“Any kind of investigation that comes through my office is internal to Lafayette College, which means that we are investigating if one of those two policies has been violated,” Brown said. “An external investigation would most likely be a criminal investigation.”
She explained that the complainant, or reporting party, can choose to initiate an internal or external investigation, both or neither.
When a moderator asked how the recent changes proposed by the Department of Education might affect Lafayette’s policies, Brown said that there would be some “significant changes” that would have to be made to the college’s policies.
Melissa Garrison, Director of the Counseling Center, was then asked to explain why she believes that some people choose to report and others do not.
“It’s very much a personal choice and a personal decision and its one that is very difficult to make,” she said.
The moderators questioned Christine Oliver about the details of how an investigation unfolds. Although her job title is Environmental Health and Safety Specialist, Oliver said she works with public safety on Title IX-related investigations. Oliver explained that the three major requirements in an investigation are that the investigation is thorough, timely and equitable to both parties.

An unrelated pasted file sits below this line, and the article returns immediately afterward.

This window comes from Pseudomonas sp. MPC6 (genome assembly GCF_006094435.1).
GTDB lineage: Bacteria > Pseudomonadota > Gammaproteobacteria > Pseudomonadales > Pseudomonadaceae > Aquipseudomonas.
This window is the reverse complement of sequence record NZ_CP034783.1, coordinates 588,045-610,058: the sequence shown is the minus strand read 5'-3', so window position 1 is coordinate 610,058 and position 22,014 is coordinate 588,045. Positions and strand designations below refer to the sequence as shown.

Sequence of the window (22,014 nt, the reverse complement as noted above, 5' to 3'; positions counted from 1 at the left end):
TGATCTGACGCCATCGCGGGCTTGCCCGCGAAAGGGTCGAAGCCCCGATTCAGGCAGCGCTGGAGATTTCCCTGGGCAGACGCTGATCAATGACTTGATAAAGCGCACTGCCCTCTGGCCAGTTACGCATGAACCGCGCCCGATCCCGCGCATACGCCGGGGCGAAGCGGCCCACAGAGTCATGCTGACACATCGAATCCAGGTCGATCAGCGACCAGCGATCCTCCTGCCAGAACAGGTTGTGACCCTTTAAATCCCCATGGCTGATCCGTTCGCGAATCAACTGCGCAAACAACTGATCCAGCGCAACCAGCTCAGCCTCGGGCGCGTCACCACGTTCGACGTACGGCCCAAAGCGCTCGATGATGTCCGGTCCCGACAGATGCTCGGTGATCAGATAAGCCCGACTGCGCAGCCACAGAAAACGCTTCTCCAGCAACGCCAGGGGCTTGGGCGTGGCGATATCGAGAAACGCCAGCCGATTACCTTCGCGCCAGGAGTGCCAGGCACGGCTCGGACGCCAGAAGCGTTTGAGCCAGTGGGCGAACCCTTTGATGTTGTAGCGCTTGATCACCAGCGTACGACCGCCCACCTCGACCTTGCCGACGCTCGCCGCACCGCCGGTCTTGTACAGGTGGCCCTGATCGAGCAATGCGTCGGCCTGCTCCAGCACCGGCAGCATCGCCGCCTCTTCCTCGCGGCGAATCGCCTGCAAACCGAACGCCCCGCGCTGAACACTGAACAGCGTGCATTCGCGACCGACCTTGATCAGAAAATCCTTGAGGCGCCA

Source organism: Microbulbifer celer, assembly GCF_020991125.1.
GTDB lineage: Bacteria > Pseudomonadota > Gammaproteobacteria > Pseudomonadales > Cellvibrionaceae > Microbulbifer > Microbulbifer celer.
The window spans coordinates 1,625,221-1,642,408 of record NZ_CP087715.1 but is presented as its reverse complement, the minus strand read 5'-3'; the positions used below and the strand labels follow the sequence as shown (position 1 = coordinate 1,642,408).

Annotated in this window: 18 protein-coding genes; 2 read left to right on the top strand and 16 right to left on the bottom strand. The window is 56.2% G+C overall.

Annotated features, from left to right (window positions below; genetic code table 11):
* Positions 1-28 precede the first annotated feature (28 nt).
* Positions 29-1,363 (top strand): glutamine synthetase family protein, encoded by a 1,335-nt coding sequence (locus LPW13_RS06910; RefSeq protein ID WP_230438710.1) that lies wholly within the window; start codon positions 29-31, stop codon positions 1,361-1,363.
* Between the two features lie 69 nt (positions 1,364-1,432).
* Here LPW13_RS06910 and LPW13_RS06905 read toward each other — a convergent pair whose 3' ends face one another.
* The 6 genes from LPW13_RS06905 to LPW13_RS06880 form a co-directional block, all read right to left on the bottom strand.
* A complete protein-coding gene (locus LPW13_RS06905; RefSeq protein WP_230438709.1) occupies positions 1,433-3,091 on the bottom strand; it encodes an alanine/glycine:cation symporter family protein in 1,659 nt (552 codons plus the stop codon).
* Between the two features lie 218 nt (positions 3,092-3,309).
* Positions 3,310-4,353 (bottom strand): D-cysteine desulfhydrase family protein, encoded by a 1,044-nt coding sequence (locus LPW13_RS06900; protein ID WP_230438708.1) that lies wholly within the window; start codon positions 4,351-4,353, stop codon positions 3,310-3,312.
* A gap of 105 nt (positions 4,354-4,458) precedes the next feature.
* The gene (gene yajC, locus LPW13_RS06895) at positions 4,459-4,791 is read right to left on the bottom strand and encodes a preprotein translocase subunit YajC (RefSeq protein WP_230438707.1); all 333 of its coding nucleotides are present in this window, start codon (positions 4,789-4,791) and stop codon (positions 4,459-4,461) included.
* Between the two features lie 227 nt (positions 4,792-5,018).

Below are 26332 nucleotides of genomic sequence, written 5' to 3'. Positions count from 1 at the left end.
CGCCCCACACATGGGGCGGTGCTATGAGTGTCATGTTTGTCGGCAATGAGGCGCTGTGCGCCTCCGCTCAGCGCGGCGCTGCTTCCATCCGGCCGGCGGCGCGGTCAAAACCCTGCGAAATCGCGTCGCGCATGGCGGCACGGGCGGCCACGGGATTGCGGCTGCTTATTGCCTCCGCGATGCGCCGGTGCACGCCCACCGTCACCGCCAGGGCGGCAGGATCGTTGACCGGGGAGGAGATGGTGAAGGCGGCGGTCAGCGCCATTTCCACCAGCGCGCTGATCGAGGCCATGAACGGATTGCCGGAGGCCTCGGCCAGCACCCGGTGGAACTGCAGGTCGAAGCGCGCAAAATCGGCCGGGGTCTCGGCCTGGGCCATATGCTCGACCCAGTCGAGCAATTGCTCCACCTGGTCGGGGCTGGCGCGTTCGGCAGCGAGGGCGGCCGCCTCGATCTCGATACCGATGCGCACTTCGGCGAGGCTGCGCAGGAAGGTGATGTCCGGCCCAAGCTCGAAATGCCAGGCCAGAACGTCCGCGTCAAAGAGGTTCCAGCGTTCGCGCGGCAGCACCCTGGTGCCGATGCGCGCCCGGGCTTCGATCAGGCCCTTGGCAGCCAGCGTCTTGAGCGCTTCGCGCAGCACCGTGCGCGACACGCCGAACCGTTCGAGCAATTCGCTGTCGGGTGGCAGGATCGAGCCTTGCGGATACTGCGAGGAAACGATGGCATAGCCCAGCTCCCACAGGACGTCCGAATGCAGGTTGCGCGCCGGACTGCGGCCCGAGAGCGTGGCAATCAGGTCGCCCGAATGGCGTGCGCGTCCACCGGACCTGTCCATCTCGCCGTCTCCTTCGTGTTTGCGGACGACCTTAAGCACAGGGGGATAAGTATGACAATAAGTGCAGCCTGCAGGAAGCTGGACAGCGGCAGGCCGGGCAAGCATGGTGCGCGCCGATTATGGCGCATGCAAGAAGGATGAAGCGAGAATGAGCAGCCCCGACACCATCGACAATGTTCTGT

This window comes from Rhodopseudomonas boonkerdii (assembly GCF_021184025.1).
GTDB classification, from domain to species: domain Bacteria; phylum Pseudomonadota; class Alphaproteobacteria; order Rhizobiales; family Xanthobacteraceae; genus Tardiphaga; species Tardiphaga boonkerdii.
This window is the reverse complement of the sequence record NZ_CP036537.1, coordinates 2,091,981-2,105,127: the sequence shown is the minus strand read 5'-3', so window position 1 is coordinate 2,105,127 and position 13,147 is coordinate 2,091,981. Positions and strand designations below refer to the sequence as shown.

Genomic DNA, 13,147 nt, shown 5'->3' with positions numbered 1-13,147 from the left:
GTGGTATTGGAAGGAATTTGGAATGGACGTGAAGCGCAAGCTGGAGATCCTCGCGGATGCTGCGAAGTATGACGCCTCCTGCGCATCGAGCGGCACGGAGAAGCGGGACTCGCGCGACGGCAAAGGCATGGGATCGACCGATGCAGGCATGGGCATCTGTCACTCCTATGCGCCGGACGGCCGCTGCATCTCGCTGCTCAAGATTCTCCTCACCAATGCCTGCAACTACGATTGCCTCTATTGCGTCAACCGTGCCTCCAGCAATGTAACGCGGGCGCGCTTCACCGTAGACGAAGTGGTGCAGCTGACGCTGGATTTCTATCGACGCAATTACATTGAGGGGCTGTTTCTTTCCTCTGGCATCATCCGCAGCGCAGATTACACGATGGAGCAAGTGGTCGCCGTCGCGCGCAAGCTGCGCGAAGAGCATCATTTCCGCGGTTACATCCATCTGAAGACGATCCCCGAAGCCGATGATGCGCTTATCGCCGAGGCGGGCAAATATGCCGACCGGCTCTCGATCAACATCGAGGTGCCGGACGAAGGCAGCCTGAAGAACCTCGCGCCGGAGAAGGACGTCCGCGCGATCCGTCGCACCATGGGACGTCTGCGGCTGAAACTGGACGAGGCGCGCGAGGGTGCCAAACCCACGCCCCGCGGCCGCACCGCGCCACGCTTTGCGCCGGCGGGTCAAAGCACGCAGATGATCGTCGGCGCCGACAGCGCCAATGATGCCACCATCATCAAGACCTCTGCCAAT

Moderators also asked Oliver what kind of information is gathered during the investigative process. She explained that witness interviews, physical evidence like digital communication and photographs, as well as key fob records and campus surveillance cameras are used in gathering information and “creating a timeline.”
Lastly, moderators asked Jennifer Dize about how the college’s conduct committee plays a role in Title IX cases of sexual misconduct. According to Dize, once Title IX investigators have made a determination about a “reasonable basis,” Dize and Brown will determine if conduct charges should happen. Then, the conduct committee, which consists of two faculty and one staff member in cases of sexual misconduct, will consider the information in a hearing.